companies like Hero, Bajaj, and Marico.
Do you think CSR implementation has been smooth in the country
till now? How could it be enhanced?
India has a unique corporate social responsibility (CSR) provision
under the Indian Companies Act 2013, which mandates CSR for any company meeting
certain profit, turnover or net-worth criteria.
While the CSR clause is a breakthrough initiative in the CSR arena,
there are some limitations to the clause which need to be debated and
A mandatory CSR spend can result in an increase in the focus on
quantifying CSR vs. a qualitative assessment of what makes strategic sense for
the company. It also runs the risk of diluting the attention on how companies
make their profit rather than focusing on how they spend their profit. CSR has
to be strategic and linked to the business.
The Act recommends that the company shall give preference to the
local areas around where it operates. This may result in skewed resource
allocation as most business houses and manufacturing facilities are located in
developed states while the resource requirement is more in the under-developed
states where industrial presence is limited.
The Act also encourages companies to implement their CSR
activities by establishing their own trusts/societies. However, social and
development issues are often complex and local civil society organisations are
likely to be better equipped to understand these unique issues and offer
solutions for the same. In addition, many of these civil society organisations
operate from the larger framework of social justice and not just on a project
or activity basis. Therefore, partnering with such organisations will
enable bringing in the aspect of social sustainability into the CSR
The clause does not address core business impacts as set out by
the guidelines developed by the Government itself and the state’s duties in
line with the UN Guiding Principles on Business and Human Rights which India
endorsed in 2011.
In addition to some of the limitations in the law itself, there is
a lack of a unified view on CSR, which includes lack of clarity on the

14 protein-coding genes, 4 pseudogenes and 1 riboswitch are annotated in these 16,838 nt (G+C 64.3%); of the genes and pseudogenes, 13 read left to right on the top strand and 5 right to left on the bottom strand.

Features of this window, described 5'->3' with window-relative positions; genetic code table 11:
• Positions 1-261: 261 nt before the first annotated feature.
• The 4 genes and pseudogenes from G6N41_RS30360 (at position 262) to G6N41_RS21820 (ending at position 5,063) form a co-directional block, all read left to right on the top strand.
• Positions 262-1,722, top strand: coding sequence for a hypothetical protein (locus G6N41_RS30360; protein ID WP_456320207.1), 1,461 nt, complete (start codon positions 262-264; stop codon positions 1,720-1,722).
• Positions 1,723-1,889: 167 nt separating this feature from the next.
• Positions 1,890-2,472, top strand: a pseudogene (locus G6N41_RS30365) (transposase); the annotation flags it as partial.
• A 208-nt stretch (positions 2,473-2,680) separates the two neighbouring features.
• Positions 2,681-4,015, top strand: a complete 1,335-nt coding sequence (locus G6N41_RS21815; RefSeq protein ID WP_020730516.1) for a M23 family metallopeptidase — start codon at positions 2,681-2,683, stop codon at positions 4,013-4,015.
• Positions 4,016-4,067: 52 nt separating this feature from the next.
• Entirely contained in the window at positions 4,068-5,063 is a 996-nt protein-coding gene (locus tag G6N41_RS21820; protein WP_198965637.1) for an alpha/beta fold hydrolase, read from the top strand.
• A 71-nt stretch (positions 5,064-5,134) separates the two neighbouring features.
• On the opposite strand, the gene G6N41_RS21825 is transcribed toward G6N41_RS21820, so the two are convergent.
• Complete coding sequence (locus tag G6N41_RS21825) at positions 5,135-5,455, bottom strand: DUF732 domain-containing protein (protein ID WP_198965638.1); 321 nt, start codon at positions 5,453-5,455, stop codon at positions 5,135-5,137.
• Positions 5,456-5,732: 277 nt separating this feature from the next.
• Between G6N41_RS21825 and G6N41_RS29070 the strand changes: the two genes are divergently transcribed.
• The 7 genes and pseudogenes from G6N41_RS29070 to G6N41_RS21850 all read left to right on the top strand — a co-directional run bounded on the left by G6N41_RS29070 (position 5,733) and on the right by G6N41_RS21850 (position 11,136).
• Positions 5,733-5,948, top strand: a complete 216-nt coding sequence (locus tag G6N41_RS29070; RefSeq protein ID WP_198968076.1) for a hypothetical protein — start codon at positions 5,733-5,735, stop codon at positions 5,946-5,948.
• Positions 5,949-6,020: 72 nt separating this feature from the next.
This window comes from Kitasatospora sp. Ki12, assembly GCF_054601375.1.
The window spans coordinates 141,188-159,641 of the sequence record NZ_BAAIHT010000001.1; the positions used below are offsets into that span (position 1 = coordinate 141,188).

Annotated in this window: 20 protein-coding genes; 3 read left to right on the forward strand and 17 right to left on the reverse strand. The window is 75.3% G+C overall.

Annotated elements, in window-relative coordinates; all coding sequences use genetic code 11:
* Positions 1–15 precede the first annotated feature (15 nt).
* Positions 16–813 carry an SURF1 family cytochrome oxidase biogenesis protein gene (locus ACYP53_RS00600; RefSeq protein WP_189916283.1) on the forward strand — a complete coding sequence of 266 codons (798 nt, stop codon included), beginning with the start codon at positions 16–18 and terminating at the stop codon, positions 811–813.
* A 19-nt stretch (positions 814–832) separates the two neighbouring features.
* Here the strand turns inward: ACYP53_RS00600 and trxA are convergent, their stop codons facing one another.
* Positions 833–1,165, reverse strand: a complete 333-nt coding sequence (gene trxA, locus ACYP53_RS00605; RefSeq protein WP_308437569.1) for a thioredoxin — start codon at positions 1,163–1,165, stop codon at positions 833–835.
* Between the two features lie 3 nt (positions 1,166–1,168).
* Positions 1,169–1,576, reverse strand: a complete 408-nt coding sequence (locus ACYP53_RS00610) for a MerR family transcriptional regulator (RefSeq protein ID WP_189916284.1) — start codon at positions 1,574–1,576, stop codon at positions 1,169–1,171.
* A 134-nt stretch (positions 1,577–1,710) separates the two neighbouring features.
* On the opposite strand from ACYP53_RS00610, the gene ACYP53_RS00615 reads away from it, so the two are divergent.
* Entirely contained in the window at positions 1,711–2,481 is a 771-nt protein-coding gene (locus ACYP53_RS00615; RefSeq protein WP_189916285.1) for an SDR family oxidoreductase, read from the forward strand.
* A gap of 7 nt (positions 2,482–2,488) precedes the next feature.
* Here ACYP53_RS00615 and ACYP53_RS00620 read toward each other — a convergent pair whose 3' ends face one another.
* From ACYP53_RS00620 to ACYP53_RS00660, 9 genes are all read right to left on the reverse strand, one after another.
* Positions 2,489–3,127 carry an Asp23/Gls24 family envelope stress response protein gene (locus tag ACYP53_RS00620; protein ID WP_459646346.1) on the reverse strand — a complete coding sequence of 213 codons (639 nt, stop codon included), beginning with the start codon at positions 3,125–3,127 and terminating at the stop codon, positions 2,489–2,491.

definition of CSR, its agenda, actions, and reporting. The question for
corporations and CSR practitioners is how to craft CSR strategies that reflect
a company’s business values while addressing social, humanitarian and
A few key elements to be considered are given below:
- Integration of
responsibility within the long term objectives of the organization. It’s
aligned with the vision and mission of the organization.
- Structure and
role definition: Who within the company is responsible for crafting and
driving CSR strategy and implementation?
Which different stakeholders will the CSR strategy involve, influence and
objectives and programme design
– internal and external for synergy, adoption, and extension of agenda
mechanism – a measurement of impact and reporting
About Kreeanne Rabadi:
A post-graduate diploma holder in Early Childhood Care &
Education (ECCE) from Sophia College Polytechnic, Kreeanne Rabadi began her
career at ORG-MARG designing market research projects for children. She was
with the company for six years, conducting qualitative and quantitative
research for a diverse set of clients – MTV, Colgate Palmolive, Godrej Foods,
She joined CRY-Child Rights and You in 2000 to
lead the Resource Generation team in the Western region. Kreeanne spent five
years with CRY in India, enabling her team to consistently exceed its revenue
targets. In 2005, she was assigned the challenge of setting up the marketing
function for CRY America, for which she moved to the US.